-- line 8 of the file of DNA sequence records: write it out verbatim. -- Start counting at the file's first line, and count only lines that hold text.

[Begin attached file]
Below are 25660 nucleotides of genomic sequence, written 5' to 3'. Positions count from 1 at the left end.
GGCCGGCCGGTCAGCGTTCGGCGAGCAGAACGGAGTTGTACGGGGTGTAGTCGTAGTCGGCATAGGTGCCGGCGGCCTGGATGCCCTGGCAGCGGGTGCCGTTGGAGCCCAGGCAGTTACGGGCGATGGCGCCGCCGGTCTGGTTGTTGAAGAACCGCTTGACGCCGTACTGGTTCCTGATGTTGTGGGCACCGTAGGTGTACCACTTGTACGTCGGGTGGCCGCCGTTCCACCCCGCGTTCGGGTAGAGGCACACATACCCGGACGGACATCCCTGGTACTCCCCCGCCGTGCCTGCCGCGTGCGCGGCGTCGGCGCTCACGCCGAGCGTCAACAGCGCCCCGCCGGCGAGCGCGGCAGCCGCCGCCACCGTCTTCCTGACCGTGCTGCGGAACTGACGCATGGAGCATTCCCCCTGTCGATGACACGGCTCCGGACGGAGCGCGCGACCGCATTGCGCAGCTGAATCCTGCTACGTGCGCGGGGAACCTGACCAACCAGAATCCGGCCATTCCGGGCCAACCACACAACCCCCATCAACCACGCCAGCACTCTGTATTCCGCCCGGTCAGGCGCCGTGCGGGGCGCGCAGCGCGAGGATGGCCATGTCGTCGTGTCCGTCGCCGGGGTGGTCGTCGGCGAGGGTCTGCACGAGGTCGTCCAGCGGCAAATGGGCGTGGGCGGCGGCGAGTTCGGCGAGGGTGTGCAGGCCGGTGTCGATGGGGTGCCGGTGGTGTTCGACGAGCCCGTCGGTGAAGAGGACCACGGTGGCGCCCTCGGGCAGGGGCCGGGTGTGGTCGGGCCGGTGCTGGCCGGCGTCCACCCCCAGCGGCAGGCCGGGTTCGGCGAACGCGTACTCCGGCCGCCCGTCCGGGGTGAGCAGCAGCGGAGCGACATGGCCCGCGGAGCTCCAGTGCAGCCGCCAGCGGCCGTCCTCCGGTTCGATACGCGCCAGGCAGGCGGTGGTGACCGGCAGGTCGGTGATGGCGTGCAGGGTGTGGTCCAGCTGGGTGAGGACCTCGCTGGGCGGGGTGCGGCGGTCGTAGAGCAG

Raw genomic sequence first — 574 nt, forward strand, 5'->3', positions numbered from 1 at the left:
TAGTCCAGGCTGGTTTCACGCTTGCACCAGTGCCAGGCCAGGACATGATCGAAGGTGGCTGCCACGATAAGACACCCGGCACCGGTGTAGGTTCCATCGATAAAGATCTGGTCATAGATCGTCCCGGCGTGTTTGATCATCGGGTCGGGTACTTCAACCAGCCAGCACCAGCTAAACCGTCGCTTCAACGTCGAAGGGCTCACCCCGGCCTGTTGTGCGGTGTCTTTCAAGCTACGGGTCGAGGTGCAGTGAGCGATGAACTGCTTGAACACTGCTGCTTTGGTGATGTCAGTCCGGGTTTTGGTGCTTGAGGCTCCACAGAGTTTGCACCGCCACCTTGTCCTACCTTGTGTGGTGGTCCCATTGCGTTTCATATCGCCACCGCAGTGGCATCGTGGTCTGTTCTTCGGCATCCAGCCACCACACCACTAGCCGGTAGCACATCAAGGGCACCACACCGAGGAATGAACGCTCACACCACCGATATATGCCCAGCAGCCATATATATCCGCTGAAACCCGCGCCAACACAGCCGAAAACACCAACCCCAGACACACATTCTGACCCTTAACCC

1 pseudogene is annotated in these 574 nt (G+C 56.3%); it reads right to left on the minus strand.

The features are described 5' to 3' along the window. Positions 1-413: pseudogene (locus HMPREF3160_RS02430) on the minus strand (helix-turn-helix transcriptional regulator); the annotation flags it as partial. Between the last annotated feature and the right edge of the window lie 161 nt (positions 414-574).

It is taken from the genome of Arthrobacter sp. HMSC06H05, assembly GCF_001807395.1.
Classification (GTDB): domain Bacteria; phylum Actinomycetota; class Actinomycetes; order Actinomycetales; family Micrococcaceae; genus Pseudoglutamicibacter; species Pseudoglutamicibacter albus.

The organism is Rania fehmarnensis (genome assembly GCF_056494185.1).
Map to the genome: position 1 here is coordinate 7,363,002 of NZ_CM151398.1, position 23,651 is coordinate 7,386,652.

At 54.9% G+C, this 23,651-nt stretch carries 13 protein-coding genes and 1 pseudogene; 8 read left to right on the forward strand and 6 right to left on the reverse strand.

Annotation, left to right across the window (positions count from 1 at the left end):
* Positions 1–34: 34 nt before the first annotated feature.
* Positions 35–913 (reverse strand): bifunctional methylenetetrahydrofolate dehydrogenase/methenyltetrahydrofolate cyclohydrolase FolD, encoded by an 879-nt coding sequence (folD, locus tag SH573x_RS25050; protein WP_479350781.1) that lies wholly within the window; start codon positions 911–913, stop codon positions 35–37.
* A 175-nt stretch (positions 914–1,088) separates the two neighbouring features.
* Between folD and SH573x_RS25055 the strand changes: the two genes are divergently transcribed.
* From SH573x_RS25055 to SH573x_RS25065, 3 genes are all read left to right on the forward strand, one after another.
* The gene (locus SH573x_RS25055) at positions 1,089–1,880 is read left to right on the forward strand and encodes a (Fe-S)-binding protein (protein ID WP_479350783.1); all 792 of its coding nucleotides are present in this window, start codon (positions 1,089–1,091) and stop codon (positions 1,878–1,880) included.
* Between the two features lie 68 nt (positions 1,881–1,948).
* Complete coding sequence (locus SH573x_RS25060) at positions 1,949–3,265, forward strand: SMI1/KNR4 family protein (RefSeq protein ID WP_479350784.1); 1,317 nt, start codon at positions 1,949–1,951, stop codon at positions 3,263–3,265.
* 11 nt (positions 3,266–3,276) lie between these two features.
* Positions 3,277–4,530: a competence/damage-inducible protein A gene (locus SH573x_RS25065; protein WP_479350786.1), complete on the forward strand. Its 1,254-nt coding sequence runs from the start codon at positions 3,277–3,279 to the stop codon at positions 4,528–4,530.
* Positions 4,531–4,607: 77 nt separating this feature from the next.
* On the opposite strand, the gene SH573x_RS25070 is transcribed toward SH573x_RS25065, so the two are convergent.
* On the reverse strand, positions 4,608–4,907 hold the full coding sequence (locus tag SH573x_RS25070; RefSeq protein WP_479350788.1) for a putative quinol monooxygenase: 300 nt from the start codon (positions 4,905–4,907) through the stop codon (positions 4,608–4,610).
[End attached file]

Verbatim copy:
Classification (GTDB): domain Bacteria; phylum Actinomycetota; class Actinomycetes; order Actinomycetales; family Micrococcaceae; genus Pseudoglutamicibacter; species Pseudoglutamicibacter albus.